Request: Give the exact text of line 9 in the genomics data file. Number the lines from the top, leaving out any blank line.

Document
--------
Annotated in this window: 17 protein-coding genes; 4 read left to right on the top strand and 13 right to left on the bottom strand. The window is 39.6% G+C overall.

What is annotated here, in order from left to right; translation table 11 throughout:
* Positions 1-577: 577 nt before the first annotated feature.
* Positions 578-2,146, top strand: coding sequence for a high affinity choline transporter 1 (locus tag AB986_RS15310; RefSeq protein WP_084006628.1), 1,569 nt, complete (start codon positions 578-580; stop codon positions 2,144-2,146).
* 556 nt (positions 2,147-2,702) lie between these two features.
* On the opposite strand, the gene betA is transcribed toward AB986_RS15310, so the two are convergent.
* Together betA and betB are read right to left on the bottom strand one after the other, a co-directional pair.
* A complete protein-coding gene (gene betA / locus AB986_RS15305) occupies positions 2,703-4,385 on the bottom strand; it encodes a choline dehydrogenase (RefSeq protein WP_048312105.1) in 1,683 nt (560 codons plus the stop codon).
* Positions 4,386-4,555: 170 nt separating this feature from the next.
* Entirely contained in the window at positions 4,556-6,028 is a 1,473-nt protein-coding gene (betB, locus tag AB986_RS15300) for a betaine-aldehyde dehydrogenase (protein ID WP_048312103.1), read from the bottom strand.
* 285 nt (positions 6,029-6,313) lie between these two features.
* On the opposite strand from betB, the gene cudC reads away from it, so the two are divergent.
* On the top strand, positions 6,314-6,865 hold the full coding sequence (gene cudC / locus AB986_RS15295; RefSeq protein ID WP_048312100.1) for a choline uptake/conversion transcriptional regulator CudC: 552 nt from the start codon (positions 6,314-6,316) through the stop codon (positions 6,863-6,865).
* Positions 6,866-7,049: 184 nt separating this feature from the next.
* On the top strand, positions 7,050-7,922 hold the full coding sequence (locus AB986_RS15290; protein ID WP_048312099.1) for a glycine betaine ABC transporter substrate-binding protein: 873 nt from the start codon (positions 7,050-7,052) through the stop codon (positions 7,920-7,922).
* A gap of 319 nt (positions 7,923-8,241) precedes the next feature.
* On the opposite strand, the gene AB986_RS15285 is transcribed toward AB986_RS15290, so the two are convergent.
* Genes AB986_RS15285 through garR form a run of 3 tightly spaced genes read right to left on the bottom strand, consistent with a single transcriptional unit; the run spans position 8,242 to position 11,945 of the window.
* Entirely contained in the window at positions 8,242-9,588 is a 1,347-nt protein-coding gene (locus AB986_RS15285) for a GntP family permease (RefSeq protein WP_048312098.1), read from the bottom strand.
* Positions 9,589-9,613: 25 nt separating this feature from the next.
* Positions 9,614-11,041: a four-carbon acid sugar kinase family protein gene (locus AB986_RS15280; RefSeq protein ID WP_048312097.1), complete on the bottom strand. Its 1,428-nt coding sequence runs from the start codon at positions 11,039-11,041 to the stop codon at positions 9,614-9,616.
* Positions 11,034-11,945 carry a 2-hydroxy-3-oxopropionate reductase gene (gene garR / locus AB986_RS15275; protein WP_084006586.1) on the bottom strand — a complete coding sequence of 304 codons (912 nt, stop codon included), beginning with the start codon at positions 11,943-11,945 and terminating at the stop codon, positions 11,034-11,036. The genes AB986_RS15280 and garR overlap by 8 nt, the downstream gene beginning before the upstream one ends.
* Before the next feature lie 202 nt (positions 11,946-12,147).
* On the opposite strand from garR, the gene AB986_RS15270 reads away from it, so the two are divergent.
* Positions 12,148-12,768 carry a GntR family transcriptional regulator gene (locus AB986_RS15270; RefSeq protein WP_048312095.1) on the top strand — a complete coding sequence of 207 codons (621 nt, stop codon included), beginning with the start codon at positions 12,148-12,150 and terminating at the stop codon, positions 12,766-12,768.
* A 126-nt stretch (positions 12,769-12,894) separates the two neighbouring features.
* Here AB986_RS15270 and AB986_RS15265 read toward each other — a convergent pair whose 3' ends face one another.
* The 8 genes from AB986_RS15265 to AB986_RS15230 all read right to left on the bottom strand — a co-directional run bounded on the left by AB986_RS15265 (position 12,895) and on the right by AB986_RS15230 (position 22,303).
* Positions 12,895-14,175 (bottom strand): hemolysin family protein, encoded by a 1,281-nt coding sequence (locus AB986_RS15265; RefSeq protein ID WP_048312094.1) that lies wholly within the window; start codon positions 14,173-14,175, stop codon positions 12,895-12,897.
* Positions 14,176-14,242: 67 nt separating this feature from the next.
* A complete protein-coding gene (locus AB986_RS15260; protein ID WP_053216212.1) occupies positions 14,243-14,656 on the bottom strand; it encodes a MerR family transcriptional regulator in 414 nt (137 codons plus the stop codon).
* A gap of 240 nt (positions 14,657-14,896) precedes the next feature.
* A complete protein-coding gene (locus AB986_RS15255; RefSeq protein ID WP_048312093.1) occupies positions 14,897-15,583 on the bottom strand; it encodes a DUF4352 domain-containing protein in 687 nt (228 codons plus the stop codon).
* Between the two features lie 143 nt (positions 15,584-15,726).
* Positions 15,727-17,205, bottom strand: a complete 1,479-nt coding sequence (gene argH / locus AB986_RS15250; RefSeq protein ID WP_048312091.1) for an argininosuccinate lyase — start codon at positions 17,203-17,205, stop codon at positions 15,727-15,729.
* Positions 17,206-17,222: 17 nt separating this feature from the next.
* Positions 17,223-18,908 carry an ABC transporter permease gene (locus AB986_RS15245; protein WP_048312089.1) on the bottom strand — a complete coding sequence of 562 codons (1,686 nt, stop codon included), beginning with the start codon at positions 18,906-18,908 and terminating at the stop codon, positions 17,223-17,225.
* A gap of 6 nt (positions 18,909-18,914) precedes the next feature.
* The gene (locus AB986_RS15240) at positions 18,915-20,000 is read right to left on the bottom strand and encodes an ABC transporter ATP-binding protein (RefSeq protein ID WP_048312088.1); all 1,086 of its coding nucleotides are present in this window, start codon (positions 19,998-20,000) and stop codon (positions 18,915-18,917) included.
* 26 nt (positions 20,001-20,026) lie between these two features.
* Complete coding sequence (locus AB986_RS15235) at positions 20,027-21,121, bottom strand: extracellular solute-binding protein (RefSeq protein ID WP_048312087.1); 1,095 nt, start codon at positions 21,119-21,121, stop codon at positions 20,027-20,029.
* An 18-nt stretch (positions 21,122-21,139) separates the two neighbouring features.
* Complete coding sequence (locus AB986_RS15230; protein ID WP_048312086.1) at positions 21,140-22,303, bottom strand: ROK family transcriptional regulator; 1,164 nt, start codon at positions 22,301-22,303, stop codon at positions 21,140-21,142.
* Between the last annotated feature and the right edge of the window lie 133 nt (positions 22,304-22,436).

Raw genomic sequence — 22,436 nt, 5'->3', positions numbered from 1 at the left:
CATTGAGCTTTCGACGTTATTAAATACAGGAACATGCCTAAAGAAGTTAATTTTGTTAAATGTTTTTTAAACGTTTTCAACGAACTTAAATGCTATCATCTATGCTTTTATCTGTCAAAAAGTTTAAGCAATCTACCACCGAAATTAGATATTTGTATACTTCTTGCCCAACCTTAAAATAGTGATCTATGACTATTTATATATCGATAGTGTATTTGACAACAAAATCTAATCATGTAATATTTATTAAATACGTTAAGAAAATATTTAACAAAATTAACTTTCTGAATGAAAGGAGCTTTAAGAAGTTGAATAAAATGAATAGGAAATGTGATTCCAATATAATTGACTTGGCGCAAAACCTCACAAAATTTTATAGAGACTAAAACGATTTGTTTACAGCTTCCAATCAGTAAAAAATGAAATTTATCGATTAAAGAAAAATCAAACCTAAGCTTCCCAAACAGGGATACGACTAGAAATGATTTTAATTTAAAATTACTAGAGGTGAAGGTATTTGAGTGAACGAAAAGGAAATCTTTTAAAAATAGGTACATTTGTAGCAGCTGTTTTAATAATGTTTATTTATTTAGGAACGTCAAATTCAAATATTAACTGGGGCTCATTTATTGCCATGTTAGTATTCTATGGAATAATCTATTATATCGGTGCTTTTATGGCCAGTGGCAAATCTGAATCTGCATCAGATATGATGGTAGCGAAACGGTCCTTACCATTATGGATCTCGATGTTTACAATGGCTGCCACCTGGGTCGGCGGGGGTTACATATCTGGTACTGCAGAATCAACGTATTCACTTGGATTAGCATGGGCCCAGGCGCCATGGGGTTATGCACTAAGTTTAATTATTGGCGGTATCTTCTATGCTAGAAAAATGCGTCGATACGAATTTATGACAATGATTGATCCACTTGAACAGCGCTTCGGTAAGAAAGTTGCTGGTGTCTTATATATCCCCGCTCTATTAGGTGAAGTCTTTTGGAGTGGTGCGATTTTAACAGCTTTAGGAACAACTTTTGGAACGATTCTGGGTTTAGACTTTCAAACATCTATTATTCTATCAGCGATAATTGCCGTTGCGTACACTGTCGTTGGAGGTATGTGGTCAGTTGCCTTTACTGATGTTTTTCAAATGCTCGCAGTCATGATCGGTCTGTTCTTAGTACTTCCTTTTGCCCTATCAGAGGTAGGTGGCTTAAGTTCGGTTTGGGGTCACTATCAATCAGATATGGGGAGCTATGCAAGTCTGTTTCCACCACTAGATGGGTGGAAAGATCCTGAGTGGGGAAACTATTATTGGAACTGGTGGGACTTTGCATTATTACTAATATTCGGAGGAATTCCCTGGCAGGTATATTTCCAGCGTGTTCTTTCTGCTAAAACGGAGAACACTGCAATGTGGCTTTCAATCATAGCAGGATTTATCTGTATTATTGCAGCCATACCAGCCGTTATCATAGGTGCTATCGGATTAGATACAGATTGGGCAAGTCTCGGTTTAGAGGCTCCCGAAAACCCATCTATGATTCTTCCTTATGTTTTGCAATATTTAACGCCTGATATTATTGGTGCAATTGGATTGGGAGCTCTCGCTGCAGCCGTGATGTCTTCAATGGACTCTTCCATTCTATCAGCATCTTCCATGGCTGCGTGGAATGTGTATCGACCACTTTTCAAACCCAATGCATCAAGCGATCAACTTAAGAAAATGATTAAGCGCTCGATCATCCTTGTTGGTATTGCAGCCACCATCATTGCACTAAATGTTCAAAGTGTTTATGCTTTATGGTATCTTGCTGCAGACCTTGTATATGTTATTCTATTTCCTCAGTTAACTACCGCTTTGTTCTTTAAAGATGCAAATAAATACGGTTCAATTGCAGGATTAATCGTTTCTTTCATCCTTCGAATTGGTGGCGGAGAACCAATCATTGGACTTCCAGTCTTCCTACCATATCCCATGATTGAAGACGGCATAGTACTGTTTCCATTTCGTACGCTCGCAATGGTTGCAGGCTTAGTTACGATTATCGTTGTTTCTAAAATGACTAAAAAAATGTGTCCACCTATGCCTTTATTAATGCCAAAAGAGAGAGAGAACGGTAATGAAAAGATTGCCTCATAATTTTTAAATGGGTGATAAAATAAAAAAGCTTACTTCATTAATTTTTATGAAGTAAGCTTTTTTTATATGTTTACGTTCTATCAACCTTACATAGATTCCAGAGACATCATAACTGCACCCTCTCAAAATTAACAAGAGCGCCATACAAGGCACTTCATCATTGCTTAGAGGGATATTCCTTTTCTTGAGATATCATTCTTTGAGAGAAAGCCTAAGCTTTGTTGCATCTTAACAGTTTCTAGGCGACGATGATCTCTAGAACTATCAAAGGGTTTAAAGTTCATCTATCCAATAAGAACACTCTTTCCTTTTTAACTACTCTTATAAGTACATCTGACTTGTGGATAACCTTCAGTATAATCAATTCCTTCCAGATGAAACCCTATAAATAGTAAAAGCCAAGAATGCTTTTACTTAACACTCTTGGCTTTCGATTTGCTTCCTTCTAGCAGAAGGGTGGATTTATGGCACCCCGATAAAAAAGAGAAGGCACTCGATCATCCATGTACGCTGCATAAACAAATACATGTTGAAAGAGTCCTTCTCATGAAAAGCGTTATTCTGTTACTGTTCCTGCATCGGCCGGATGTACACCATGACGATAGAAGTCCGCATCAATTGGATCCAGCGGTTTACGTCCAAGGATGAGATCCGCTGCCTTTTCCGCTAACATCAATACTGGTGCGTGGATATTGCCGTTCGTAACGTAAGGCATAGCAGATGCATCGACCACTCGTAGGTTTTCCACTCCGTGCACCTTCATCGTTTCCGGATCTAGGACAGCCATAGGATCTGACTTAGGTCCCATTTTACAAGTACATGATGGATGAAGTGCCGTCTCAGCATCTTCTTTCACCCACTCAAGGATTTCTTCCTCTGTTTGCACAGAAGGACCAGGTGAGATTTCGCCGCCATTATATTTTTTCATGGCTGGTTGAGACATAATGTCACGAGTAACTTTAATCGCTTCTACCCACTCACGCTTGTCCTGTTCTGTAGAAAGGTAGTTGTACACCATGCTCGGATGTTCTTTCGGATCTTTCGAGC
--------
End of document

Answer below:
* Positions 4,386-4,555: 170 nt separating this feature from the next.